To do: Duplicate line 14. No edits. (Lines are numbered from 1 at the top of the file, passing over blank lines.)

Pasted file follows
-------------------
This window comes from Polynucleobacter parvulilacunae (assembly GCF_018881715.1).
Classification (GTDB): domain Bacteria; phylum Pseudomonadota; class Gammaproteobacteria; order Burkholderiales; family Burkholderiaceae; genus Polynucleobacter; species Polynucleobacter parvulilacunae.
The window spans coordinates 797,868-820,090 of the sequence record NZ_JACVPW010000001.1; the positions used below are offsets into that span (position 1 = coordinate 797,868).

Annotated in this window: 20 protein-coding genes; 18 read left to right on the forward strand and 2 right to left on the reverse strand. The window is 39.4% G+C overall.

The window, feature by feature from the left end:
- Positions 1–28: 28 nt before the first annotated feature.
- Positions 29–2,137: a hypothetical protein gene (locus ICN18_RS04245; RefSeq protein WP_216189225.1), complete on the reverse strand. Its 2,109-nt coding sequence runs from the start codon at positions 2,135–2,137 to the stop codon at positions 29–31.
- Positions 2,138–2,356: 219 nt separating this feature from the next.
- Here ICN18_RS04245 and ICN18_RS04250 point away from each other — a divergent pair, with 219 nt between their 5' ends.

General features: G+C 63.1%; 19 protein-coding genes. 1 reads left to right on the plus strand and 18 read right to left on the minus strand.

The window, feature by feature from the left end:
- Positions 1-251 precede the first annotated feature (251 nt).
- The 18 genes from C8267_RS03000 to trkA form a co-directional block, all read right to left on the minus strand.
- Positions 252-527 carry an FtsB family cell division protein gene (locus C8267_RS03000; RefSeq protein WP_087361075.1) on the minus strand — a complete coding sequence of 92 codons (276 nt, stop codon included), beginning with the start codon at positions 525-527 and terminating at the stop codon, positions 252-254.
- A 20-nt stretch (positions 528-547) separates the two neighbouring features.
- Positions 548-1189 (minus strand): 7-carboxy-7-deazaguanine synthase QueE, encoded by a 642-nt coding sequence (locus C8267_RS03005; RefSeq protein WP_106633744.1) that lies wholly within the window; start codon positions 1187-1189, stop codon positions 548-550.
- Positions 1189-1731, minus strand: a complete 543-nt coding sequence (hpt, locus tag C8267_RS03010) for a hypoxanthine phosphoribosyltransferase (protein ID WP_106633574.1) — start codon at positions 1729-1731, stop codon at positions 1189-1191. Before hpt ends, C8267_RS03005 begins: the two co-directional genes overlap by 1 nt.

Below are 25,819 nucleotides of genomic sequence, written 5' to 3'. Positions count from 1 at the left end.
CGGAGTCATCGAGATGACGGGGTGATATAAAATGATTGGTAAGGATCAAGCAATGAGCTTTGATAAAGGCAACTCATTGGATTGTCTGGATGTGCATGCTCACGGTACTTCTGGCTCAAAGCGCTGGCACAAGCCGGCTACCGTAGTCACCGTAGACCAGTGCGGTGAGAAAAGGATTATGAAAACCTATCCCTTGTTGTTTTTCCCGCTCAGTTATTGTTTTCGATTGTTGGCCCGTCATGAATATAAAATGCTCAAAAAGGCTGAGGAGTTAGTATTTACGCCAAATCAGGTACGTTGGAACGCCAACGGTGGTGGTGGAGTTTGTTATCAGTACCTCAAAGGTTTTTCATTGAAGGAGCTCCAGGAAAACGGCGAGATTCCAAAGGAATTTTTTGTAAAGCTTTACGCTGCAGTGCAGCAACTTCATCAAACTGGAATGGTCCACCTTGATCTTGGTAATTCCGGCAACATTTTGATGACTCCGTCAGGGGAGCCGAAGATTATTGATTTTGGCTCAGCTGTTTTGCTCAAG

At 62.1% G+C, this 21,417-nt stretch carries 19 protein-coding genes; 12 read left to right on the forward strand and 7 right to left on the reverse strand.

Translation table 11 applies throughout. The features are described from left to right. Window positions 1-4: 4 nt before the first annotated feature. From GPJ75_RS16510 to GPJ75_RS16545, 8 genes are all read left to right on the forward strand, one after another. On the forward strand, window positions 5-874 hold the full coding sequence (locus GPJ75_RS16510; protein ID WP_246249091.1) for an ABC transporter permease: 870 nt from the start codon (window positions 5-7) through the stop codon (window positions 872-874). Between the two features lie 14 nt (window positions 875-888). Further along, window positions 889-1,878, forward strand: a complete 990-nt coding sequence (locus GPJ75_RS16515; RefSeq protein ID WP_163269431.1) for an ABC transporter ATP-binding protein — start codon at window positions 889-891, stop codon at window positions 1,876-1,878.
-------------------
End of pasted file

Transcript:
- Positions 252-527 carry an FtsB family cell division protein gene (locus C8267_RS03000; RefSeq protein WP_087361075.1) on the minus strand — a complete coding sequence of 92 codons (276 nt, stop codon included), beginning with the start codon at positions 525-527 and terminating at the stop codon, positions 252-254.